DUBAI — High-level meetings between Saudi Arabia and Venezuela that began in Jeddah on Monday including with the country’s Crown Prince Mohammed bin Salman, demonstrate the kingdom’s next diplomatic wave seeking to balance between the traditional East versus West political blocs and gain greater freedom of movement on the global stage. 

The visit coming hours before US Secretary of State Antony Blinken’s arrival in Jeddah on Tuesday,  is a signal to Washington that has imposed sanctions on the struggling Latin American country for more than 15 years. The Biden administration, however, has relaxed some of these sanctions and has a direct negotiating channel with the government of Venezuelan President Nicolas Maduro.

Maduro arrived in Jeddah early Monday, after visiting Turkey, along with a delegation that included First Lady Cilia Flores, Foreign Affairs Minister Yvan Eduardo, Minister of Oil Pedro Rafael along with other key ministers, according to official statements. They met with the Saudi Crown Prince along with a number of ministerial counterparts.

Venezuela’s oil exports have been stumbling due to old refineries, and sanctions. They fell 14% in May from the previous month as crude upgraders at its main oil region produced less exportable grades and state-run oil firm PDVSA struggled to replenish inventories, Reuters reported. 

Monday’s visit was the first for Maduro to the kingdom since 2015. Venezuela’s government is seeking commercial exchange with the kingdom to promote its Bolivarian Economic Agenda established in 2016 that aims to gain financial independence and bypass the effects of the US blockade, Vtv reported.



The country’s Minister of Foreign Relations Yvan Gil said on Monday that cooperation projects in oil and gas, petrochemicals, infrastructure, agriculture and tourism were addressed in addition to culture, science and technology. Enhancing bilateral trade is not Saudi Arabia’s main goal of increasing Venezuelan diplomatic ties, according to experts.

Ryan Bohl, senior Middle East and North Africa analyst at the Risk Assistance Network + Exchange, said that the kingdom’s priority is to send a global message.

“Saudi Arabia is trying to send these diplomatic signals both to the United States and the West and internationally that it has its own independent foreign policy, working with actors as it sees fit,” he told Al-Monitor. “They are showing that this is an American adversary, it’s heavily sanctioned, and that it’s not going to stop them from meeting who they want to meet with.”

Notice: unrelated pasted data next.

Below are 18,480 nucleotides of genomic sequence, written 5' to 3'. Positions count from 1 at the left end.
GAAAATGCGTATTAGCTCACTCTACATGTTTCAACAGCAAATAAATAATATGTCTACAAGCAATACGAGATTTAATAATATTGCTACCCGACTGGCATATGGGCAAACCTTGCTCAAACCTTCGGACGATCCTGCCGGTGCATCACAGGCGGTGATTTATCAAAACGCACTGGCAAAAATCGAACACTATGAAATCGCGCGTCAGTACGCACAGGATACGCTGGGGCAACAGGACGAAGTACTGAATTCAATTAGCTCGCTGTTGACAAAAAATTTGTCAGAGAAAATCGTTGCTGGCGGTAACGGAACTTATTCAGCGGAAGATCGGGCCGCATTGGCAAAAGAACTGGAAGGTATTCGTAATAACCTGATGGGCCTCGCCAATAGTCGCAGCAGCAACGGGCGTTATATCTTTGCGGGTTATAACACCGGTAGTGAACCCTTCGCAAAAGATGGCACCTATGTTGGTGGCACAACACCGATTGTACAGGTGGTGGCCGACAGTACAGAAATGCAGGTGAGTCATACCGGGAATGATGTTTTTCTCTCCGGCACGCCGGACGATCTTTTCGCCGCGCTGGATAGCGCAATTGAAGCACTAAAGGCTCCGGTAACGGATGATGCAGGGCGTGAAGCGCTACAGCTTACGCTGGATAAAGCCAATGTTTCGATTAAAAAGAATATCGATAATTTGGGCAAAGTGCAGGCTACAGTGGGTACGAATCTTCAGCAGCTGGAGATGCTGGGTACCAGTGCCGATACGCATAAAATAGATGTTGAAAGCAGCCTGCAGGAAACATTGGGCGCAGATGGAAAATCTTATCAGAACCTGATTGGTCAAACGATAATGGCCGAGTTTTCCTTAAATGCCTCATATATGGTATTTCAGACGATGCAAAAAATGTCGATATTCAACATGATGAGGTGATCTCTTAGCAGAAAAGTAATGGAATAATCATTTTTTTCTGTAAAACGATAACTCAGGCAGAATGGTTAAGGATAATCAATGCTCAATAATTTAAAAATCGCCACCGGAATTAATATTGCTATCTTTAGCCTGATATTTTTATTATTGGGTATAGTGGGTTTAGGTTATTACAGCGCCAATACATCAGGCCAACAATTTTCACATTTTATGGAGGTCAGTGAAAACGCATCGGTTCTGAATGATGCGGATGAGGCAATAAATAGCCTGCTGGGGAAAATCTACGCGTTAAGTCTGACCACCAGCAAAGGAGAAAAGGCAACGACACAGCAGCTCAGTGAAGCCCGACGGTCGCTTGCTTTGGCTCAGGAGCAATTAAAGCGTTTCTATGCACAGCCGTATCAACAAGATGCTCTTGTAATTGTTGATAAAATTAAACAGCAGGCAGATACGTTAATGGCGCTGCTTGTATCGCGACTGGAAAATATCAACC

“If Washington wants Saudi Arabia to stop this behavior, they need to start thinking about ways to assuage their security concerns, they need to do more than just the maritime patrols, and they need to step up their game, so to speak, so that Saudi Arabia doesn’t have to go look for alternative partners,” he said.

This is not meant to antagonize the United States, explained Bohl, but to encourage it to change its behavior toward the kingdom and improve cooperation. The OPEC leader doesn’t want energy being used as a weapon upon it by Western governments when the kingdom doesn’t perform in their interests, as they have done with sanctions on Syria, Russia, Iran and also OPEC founding member Venezuela. When Saudi Arabia decided to cut oil exports by 2 million barrels per day in late 2022 against the request of the United States, it led US President Joe Biden to vow consequences as a result.

To strengthen its security globally, Saudi Arabia has taken major steps to improve its global partnerships in a series of normalization agreements with countries including Iran, Syria, and Canada — all this year.

The kingdom also approved a decision to join the geopolitical body, the Shanghai Cooperation Organization, in March. Along with Venezuela, it is currently seeking to join the emerging national economy group BRICS (Brazil, Russia, India, China and South Africa) to expand its economic and geopolitical bridges with the Global South.

Saudi Arabia’s greater cooperation with Venezuela is also seen as a step in the kingdom’s no single-alignment movement to guarantee greater security from Iran, despite normalizing relations in March.

“There is a drive for them [Saudi Arabia] to want closer relations with Venezuela, if that reduces and either loosens ties with Iran,” said Bohl. Iran and Venezuela — oil producers taking on heavy US sanctions — signed a 20-year cooperation agreement in June of last year, which includes defense deals.

Sean Yom, associate professor of political science at Temple University, said these moves by Saudi Arabia are incremental and thoughtfully strategic steps preparing it for a post-US hegemony global landscape.

“It’s a world where there is more geopolitical uncertainty due to growing Chinese involvement in the Gulf and increased Russian willingness to leverage security relationships,” he said about the growing multipolar landscape, where the United States is a capable but no longer reliable guarantor of regional order.

This does not mean that the US military will be absent from Saudi Arabia and the region, or that defense sales are gone, he told Al-Monitor.

Saudi Arabia, the second-largest global arms importer from 2018 to 2022, according to the Stockholm International Peace Research Institute, received most of its arms imports from the United States, the world’s biggest arms exporter.

Improving relations with Venezuela during Maduro’s visit to Jeddah, Yom said, is a testimony to the mindset that every source of risk must be alleviated with prospected action using diplomacy and trade. In the past, he added, Saudi Arabia’s security risks could be “shucked downstream” to the United States, such as Iranian threats against the Gulf littoral — but that’s not the case anymore.


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